http://en.wikipedia.org/wiki/James_G._Watt

    That was the Secretary of the Interior under the President who counted on the votes of Rapture believing citizens to ensure victory.

    Old history, except for that coal burning part – the future is now becoming the present, and will for a time frame longer than the man in part responsible for creating it seems to have been able to comprehend.

    Of course, to get a true flavor of just how wacky Watts really was, this little controversy should help –
    ‘From 1980 through 1982, The Beach Boys and The Grass Roots performed Independence Day concerts on the National Mall in Washington, D.C., attracting large crowds. However, in April 1983, Watt, while serving as Secretary of the Interior, banned Independence Day concerts on the Mall by such groups. Watt said that “rock bands” that had performed on the Mall on Independence Day in 1981 and 1982 had encouraged drug use and alcoholism and had attracted “the wrong element”, who would mug people and families attending any similar events in the future. Watt then announced that Las Vegas crooner Wayne Newton, a friend and supporter of President Reagan and a contributor to Republican Party political campaigns, would perform at the Mall’s 1983 Independence Day celebration. During the ensuing uproar, Rob Grill, lead singer of The Grass Roots, stated that he felt “highly insulted” by Watt’s remarks, which he called “nothing but un-American”. The Beach Boys stated that the Soviet Union, which had invited them to perform in Leningrad in 1978, “obviously …. did not feel that the group attracted the wrong element”. Vice President George H. W. Bush said of The Beach Boys, “They’re my friends and I like their music”. Watt apologized to The Beach Boys after learning that President Reagan and First Lady Nancy Reagan were fans of the group. Nancy Reagan apologized for Watt.’

    James Watt – keeping America safe from the Beach Boys, until he decided that toadying to his boss was the smart choice. Just wait until you read about his sense of humor (resignation included) – the man was a true all-rounder. And beloved by the sort of Moral Majority voters that were instrumental in making Reagan president, who felt him to be one of their own. Which makes sense – the only people not laughing at anyone stupid enough to consider the Baech Boys rockers were those out of touch from the broad cultural mainstream. Seriously – when Nancy ‘just say no’ Reagan apologizes on your behalf to musicians, you know that square doesn’t even begin to describe what you are.

    But at least square could have described Watt’s future living space – ‘In 1995, Watt was indicted on 25 counts of felony perjury and obstruction of justice by a federal grand jury. The indictments were due to false statements made to a grand jury investigating influence peddling at the Department of Housing and Urban Development, which he had lobbied in the mid to late 1980s.’ But as often seems to happen when a certain class of citizen breaks the law, this was the result – ‘On January 2, 1996, as part of a plea bargain, Watt pleaded guilty to one misdemeanor count of withholding documents from a federal grand jury. On March 12, 1996 he was sentenced to five years’ probation and ordered to pay a $5,000 fine and perform 500 hours of community service.’

  • Anonymous

    That was the Secretary of the Interior under the President who counted on the votes of Rapture believing citizens to ensure victory.

    That’s quite a tenuous connection.

  • Anonymous

    Buck and rayford are a insult for every christian that has made sacrificies for his/her faith.

    People who got fired, tortured, humiliated, raped, wounded, left alone, riddiculed or made the ultimate sacrifice when they got killed because of their faith.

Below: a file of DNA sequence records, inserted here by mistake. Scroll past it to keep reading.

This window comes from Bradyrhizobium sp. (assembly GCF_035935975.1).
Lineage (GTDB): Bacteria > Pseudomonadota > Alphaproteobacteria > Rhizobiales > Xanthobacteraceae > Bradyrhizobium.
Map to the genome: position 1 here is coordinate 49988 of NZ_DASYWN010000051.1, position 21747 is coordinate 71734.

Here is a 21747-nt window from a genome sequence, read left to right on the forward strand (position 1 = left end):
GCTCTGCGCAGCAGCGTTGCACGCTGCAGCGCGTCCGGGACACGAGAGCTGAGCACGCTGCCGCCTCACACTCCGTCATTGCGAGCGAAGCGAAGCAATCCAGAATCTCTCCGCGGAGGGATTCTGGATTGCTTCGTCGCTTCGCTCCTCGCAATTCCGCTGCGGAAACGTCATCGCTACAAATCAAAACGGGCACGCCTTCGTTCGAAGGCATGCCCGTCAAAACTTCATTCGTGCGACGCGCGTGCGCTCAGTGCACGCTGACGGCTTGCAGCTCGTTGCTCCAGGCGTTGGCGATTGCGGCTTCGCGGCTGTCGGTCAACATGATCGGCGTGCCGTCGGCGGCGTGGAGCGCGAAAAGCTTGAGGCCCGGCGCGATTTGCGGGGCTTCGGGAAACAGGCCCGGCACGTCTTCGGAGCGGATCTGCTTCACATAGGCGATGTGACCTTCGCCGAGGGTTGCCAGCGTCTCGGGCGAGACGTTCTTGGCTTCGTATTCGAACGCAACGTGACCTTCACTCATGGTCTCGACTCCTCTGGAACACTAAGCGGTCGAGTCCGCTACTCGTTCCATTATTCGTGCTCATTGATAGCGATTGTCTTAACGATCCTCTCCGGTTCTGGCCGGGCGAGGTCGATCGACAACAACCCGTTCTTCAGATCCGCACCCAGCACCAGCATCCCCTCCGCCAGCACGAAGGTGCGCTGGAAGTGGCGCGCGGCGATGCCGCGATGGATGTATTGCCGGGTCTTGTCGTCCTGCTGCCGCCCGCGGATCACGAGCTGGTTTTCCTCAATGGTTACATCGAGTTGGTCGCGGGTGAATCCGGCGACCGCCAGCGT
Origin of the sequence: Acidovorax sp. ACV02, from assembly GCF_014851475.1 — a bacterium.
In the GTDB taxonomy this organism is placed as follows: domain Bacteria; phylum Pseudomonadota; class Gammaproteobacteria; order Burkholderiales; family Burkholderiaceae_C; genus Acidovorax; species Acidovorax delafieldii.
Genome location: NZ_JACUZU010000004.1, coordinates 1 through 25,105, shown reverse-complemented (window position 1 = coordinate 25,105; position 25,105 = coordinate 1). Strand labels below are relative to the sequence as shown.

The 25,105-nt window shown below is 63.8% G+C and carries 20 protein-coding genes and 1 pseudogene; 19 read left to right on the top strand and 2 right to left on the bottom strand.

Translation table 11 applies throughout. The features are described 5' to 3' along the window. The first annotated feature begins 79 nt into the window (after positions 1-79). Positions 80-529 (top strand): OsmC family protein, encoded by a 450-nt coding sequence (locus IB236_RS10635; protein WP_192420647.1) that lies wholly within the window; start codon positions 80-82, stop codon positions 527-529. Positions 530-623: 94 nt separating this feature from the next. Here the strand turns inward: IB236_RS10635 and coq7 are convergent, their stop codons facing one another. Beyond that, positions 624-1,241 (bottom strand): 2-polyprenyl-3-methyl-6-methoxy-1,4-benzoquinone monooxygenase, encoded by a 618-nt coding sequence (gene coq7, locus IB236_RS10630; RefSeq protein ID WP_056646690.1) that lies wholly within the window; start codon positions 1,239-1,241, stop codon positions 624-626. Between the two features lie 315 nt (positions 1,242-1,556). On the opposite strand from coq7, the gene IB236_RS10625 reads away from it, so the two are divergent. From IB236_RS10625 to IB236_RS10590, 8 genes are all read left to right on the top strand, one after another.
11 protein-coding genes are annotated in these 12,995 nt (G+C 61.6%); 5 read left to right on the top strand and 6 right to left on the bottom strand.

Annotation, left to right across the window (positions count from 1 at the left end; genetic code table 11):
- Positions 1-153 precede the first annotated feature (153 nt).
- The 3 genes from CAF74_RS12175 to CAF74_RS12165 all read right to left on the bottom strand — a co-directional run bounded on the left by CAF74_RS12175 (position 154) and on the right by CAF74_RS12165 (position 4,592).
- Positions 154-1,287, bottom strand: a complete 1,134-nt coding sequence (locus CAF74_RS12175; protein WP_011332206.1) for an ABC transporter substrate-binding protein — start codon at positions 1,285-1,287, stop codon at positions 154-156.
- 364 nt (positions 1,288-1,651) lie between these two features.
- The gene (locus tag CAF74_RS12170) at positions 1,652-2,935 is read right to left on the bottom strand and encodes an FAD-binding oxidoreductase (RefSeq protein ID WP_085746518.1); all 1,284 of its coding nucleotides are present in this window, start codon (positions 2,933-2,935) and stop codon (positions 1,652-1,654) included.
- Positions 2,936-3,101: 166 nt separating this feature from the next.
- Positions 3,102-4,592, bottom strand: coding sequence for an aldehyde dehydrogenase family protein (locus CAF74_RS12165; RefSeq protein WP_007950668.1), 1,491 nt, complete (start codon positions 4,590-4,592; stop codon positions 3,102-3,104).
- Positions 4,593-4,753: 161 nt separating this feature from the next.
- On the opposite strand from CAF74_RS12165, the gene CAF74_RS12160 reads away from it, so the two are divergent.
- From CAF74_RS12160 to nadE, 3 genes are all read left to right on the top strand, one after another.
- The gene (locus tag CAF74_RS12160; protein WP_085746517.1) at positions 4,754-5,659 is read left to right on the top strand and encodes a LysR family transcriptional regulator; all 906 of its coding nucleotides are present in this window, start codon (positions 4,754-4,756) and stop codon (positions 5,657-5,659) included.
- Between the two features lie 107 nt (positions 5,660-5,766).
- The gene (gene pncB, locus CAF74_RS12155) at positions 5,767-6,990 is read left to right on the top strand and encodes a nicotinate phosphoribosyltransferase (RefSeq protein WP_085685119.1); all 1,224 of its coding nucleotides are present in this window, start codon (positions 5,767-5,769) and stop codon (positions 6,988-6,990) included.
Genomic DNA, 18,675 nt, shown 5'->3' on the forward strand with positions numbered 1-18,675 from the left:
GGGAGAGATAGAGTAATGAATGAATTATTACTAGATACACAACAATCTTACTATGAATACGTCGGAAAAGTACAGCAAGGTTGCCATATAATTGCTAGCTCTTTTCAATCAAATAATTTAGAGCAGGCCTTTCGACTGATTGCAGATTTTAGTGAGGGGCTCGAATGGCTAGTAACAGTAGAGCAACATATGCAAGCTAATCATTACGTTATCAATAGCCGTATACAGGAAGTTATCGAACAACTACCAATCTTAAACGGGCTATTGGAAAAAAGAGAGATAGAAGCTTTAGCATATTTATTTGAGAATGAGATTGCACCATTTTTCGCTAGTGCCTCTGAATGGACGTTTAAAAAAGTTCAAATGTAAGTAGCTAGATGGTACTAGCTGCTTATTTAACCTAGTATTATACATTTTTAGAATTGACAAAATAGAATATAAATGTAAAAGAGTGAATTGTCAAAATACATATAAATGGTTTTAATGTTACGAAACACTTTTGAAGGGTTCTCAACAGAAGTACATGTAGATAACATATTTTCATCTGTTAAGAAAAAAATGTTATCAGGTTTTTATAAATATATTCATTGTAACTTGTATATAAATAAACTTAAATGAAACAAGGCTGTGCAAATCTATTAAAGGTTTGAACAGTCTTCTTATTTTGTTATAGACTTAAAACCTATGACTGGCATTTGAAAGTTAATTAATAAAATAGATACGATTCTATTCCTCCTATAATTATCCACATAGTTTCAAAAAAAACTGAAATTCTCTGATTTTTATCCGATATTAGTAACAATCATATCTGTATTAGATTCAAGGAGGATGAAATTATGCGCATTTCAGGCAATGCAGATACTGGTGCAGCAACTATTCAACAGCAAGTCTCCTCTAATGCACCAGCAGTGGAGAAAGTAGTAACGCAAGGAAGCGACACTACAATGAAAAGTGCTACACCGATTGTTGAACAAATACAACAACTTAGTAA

Buck and rayford are a travesty towards these people because they got the easy jobs while doing NOTHING.

    they are bunch of greedy, petty, cowardy,disloyal, stupid, freeloading, misognic, apathic, narrowminded, imature, douchy, uncaring unbelievers.

    ps could someone help me to give more descriptions for the undynamic duo?

  • Anonymous

    Cameron had a crisis of conscience. He had implied to Carpathia that he would not tell about the inheritance from Stonagal.

    So once upon a time, there was this brilliant doctor, one might say the Greatest Neurosurgeon of All Time, who journeyed to Nepal to receive wisdom from an ancient mystic. There he discovered that one of the mystic’s own students was plotting to murder him and become the new master. When the doctor learned of this, he tried to warn the mystic, but the student cursed him with an enchantment that prevented him from speaking about what he knew. And so the doctor found another solution. As he could not warn the master directly, he instead offered to study under him, as a new disciple, in the hope that he too could learn the mystic arts and one day defeat the evil student himself.

    ——-

    Let’s pretend that it really would be sinful for Buck to break his promise to the Antichrist. I don’t buy it, but let’s just assume. Even so, Buck has options in this moment to do the right thing, options beyond spilling the beans or keeping quiet.

    He can witness to President Fitzhugh.

    Here’s the President of the United States, undergoing a deep moral and personal crisis, a man desperately looking for comfort and guidance in a world gone off the rails. Here’s Buck, a newly minted Christian. And here’s the two of them in Fitz’s hotel suite, brought together in Jerusalem by what almost seems like sheer chance. The stars have aligned for a literal come-to-Jesus moment for Fitzhugh. This is the moment for Buck to speak earnestly about Christ, to tell the good news, to have Fitz recite the Sinner’s Prayer right then and there and pledge himself to God. He doesn’t need to break any promises, or even mention Carpathia at all. He just needs to do what Christians are supposed to do at times like this — lead the lost to Christ — saving not only a fellow human soul, but also spiritually awakening the leader of the free world and keeping him safe from the Antichrist’s power forever. This is Buck’s moment.